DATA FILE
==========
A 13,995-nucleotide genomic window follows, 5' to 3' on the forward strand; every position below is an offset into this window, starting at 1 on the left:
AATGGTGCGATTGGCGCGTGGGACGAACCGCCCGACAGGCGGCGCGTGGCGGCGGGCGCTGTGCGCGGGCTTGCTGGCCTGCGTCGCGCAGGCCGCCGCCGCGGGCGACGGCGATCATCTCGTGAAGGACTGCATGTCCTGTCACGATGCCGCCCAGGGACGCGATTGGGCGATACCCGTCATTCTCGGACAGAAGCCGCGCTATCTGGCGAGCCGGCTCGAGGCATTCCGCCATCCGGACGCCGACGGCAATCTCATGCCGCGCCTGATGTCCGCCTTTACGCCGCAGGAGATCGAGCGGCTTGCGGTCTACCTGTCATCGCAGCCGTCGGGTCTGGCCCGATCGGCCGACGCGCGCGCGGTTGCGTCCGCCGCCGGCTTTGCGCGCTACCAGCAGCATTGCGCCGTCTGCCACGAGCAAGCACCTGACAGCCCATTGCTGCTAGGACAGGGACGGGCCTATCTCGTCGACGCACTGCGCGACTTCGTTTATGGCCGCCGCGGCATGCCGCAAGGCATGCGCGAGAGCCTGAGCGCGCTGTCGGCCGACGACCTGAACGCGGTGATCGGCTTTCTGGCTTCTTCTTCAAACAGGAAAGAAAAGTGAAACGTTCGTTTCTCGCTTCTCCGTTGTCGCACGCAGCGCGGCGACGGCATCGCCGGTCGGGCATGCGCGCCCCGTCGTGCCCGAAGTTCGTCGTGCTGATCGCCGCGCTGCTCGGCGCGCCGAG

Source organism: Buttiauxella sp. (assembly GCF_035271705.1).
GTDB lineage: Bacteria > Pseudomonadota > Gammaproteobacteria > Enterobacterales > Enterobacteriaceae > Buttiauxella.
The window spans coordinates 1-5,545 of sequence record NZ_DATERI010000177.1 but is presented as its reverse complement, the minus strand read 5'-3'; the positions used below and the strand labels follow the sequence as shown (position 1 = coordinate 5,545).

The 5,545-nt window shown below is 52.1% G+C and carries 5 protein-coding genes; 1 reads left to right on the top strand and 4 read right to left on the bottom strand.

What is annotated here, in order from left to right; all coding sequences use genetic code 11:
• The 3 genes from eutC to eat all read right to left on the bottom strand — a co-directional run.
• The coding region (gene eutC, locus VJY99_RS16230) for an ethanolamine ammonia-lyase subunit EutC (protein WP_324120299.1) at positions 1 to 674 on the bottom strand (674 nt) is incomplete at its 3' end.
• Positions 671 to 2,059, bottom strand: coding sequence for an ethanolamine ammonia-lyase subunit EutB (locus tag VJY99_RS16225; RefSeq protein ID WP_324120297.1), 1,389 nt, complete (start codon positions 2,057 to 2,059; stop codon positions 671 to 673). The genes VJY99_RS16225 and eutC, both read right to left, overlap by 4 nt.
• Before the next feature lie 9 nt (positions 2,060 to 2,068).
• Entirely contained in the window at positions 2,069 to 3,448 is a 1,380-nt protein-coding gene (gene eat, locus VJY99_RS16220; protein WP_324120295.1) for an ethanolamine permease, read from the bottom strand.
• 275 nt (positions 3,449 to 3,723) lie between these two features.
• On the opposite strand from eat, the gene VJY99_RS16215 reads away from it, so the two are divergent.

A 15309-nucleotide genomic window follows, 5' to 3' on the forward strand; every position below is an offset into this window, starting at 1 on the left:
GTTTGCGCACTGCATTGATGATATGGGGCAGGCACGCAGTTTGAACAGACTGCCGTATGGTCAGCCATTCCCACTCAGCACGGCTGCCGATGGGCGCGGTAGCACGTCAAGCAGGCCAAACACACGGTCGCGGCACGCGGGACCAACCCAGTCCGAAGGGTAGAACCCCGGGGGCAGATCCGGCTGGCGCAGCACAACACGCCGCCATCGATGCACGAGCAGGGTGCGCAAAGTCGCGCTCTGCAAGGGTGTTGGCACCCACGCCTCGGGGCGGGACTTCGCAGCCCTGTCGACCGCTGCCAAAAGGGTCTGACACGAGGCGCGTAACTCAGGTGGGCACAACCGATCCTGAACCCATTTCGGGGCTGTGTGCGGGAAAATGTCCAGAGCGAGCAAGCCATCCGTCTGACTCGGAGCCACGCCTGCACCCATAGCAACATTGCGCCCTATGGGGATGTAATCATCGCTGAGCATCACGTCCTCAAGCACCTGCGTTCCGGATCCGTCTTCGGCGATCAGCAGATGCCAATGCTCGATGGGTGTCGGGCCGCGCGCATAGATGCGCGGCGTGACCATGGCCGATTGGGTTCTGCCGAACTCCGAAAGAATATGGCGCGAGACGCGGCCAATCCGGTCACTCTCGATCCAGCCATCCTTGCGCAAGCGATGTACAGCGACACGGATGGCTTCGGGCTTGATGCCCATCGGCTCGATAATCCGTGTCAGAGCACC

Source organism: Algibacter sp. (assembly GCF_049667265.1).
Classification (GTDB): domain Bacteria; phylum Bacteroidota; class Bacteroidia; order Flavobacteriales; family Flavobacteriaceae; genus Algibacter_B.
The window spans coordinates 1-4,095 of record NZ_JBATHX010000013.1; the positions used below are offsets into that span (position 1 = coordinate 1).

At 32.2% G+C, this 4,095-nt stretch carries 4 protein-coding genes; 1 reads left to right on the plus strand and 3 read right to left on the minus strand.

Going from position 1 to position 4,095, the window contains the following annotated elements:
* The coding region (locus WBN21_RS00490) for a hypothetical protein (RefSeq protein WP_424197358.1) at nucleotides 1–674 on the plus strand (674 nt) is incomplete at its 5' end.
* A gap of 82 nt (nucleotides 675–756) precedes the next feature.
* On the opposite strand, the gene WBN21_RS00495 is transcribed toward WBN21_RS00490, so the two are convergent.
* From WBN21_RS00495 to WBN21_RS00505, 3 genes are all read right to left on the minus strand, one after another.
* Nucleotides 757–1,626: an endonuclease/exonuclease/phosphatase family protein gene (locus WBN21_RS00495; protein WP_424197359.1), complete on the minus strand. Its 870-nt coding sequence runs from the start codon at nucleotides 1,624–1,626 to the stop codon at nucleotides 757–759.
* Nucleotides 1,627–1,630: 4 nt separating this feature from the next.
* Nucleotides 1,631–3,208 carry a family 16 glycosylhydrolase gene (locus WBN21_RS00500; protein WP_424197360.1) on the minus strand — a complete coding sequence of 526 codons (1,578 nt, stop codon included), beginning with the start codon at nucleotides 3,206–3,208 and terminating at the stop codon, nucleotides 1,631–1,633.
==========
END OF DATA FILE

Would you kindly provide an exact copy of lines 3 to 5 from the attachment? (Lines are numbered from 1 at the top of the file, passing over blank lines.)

Source organism: Buttiauxella sp. (assembly GCF_035271705.1).
GTDB lineage: Bacteria > Pseudomonadota > Gammaproteobacteria > Enterobacterales > Enterobacteriaceae > Buttiauxella.
The window spans coordinates 1-5,545 of sequence record NZ_DATERI010000177.1 but is presented as its reverse complement, the minus strand read 5'-3'; the positions used below and the strand labels follow the sequence as shown (position 1 = coordinate 5,545).